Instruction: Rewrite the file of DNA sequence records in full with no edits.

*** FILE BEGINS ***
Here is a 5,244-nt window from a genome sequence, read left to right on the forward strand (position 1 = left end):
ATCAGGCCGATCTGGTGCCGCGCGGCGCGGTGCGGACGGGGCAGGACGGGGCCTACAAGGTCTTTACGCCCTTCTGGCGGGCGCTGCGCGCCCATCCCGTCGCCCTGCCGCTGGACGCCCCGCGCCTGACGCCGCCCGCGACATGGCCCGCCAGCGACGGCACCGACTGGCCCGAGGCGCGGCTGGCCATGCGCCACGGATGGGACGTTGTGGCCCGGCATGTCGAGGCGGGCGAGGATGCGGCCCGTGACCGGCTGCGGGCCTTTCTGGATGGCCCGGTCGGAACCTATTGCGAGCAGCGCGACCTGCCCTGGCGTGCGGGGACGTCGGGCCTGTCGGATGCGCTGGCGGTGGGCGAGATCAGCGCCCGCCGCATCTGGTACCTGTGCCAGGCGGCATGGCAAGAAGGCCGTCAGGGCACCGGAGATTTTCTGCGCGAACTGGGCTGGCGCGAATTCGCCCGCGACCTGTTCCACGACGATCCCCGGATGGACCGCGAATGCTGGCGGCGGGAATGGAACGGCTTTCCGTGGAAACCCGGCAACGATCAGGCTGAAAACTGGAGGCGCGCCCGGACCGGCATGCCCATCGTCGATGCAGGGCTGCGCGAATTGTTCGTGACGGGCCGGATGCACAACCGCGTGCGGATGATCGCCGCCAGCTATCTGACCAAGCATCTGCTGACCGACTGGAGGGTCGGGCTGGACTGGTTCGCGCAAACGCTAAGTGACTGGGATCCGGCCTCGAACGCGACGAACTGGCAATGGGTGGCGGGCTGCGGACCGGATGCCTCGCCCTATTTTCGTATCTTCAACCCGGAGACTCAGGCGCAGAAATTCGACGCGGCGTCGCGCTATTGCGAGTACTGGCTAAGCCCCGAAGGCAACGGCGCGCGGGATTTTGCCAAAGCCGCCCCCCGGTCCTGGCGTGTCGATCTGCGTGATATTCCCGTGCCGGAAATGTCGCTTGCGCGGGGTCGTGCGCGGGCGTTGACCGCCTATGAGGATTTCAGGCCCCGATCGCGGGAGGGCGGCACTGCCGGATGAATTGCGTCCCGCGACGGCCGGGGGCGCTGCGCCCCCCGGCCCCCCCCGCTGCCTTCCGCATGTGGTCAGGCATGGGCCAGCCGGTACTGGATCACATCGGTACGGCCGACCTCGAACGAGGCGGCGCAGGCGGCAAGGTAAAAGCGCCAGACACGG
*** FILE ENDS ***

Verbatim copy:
Here is a 5,244-nt window from a genome sequence, read left to right on the forward strand (position 1 = left end):
ATCAGGCCGATCTGGTGCCGCGCGGCGCGGTGCGGACGGGGCAGGACGGGGCCTACAAGGTCTTTACGCCCTTCTGGCGGGCGCTGCGCGCCCATCCCGTCGCCCTGCCGCTGGACGCCCCGCGCCTGACGCCGCCCGCGACATGGCCCGCCAGCGACGGCACCGACTGGCCCGAGGCGCGGCTGGCCATGCGCCACGGATGGGACGTTGTGGCCCGGCATGTCGAGGCGGGCGAGGATGCGGCCCGTGACCGGCTGCGGGCCTTTCTGGATGGCCCGGTCGGAACCTATTGCGAGCAGCGCGACCTGCCCTGGCGTGCGGGGACGTCGGGCCTGTCGGATGCGCTGGCGGTGGGCGAGATCAGCGCCCGCCGCATCTGGTACCTGTGCCAGGCGGCATGGCAAGAAGGCCGTCAGGGCACCGGAGATTTTCTGCGCGAACTGGGCTGGCGCGAATTCGCCCGCGACCTGTTCCACGACGATCCCCGGATGGACCGCGAATGCTGGCGGCGGGAATGGAACGGCTTTCCGTGGAAACCCGGCAACGATCAGGCTGAAAACTGGAGGCGCGCCCGGACCGGCATGCCCATCGTCGATGCAGGGCTGCGCGAATTGTTCGTGACGGGCCGGATGCACAACCGCGTGCGGATGATCGCCGCCAGCTATCTGACCAAGCATCTGCTGACCGACTGGAGGGTCGGGCTGGACTGGTTCGCGCAAACGCTAAGTGACTGGGATCCGGCCTCGAACGCGACGAACTGGCAATGGGTGGCGGGCTGCGGACCGGATGCCTCGCCCTATTTTCGTATCTTCAACCCGGAGACTCAGGCGCAGAAATTCGACGCGGCGTCGCGCTATTGCGAGTACTGGCTAAGCCCCGAAGGCAACGGCGCGCGGGATTTTGCCAAAGCCGCCCCCCGGTCCTGGCGTGTCGATCTGCGTGATATTCCCGTGCCGGAAATGTCGCTTGCGCGGGGTCGTGCGCGGGCGTTGACCGCCTATGAGGATTTCAGGCCCCGATCGCGGGAGGGCGGCACTGCCGGATGAATTGCGTCCCGCGACGGCCGGGGGCGCTGCGCCCCCCGGCCCCCCCCGCTGCCTTCCGCATGTGGTCAGGCATGGGCCAGCCGGTACTGGATCACATCGGTACGGCCGACCTCGAACGAGGCGGCGCAGGCGGCAAGGTAAAAGCGCCAGACACGG